The human genome encodes 518 protein kinases that catalyze the phosphorylation of client proteins. Signal transduction mediated by protein impacts virtually all aspects of cellular physiology, from the coordination of the cell cycle and cll division to apoptosis. Not surprisingly, the deregulation of kinases is implicated in many diseases including diabetes, inflammation, cardiovascular diseases, tumor cell proliferation and metastasis, making them a target for drug development. Small molecule drug discovery targeting protein kinases has seen enormous success in the past decade with over 25 drugs approved for oncology and most recently rheumatoid arthritis with many more in the pipeline for diverse indications. However, the similarity of the ATP binding active site in kinases targeted by small molecules continues to make selectivity a significant concern in drug discovery and development, since a promiscuous drug is expected to give rise to undesired adverse-effects, especially for long term therapy. In this Phase II application, we will develop a split-luciferase based luminescent assay for kinome-wide screening and profiling of inhibitors in a cellular setting. Currently, there are several kinome scale in vitro biochemical assays that are used for screening and identification of kinase inhibitors, but these assays do not provide any information on the ability of a molecule to cross cell membranes or engage its desired target in a cell. In addition, most biochemical assays use the catalytic kinase domain, thereby limiting the identification of potentially more selective allosteric inhibitors that bind sites distal to the AT-binding site. We hypothesize that the development of kinome wide cell-based assays, which are in its infancy, will meet a critical need. The cell-based kinome assays proposed herein will allow for directly monitoring the effect of compounds on a target kinase to not only to ascertain cell-permeability and cellular toxicity, but also to establish efficacy in the cellular milieu in the presence of other ATP binding proteins. Our goal is to render cellular kinase profiling assays both easily available and affordable, so that compound profiling in a cellular or native context can be done earlier and thereby lead to early identification of failures, resulting in many more opportunities for success and new and safer clinical candidates.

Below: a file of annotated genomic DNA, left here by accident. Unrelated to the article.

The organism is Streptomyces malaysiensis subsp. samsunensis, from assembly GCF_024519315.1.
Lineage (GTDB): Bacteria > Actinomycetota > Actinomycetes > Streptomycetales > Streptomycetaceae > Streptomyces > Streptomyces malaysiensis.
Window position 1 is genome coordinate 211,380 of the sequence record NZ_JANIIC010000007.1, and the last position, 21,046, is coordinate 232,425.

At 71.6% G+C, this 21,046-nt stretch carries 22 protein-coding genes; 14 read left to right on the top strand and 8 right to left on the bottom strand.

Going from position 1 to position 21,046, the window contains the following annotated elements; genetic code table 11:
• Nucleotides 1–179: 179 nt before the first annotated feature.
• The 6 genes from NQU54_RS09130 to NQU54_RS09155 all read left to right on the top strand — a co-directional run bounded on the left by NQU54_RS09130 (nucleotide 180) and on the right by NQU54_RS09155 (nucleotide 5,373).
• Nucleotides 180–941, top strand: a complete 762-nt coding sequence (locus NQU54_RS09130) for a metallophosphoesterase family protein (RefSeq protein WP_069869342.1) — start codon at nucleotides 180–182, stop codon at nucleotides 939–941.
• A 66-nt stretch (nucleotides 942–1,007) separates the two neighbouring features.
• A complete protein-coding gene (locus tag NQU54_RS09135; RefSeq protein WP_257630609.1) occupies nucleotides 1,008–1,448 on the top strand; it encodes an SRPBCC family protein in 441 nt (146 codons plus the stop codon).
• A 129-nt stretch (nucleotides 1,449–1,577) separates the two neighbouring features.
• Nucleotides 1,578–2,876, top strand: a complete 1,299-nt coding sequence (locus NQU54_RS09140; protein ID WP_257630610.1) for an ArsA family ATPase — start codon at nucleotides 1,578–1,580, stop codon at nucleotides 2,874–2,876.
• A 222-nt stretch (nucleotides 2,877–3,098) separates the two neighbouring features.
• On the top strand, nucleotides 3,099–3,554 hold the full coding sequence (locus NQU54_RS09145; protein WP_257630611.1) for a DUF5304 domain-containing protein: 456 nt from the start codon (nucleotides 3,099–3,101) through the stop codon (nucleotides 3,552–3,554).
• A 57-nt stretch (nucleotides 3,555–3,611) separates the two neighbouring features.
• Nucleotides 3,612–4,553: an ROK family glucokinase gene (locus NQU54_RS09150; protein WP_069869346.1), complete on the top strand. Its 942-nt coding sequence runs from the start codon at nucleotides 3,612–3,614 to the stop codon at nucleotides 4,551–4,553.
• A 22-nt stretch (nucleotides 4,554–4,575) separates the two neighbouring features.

The activities of the 518 human protein kinases are tightly regulated inside cells and their dysregulation has been implicated in many diseases, validating them as therapeutic targets. The challenge in designing drugs against kinases stems from their cross-reactivity, which arises due to similar architecture of many kinases at the conserved ATP-binding pocket. Screening compounds against a large number of kinases in their native cellular context can help develop a selectivity fingerprint, which can be used to make critical decisions for advancing a compound into the clinic and provide efficacious drugs. Our application will seek to develop low-cost, sensitive, luminescence based kinase assays that measure direct binding of the target kinase by compounds inside cells and can be used for advancing the discovery of new and effective therapies for human diseases.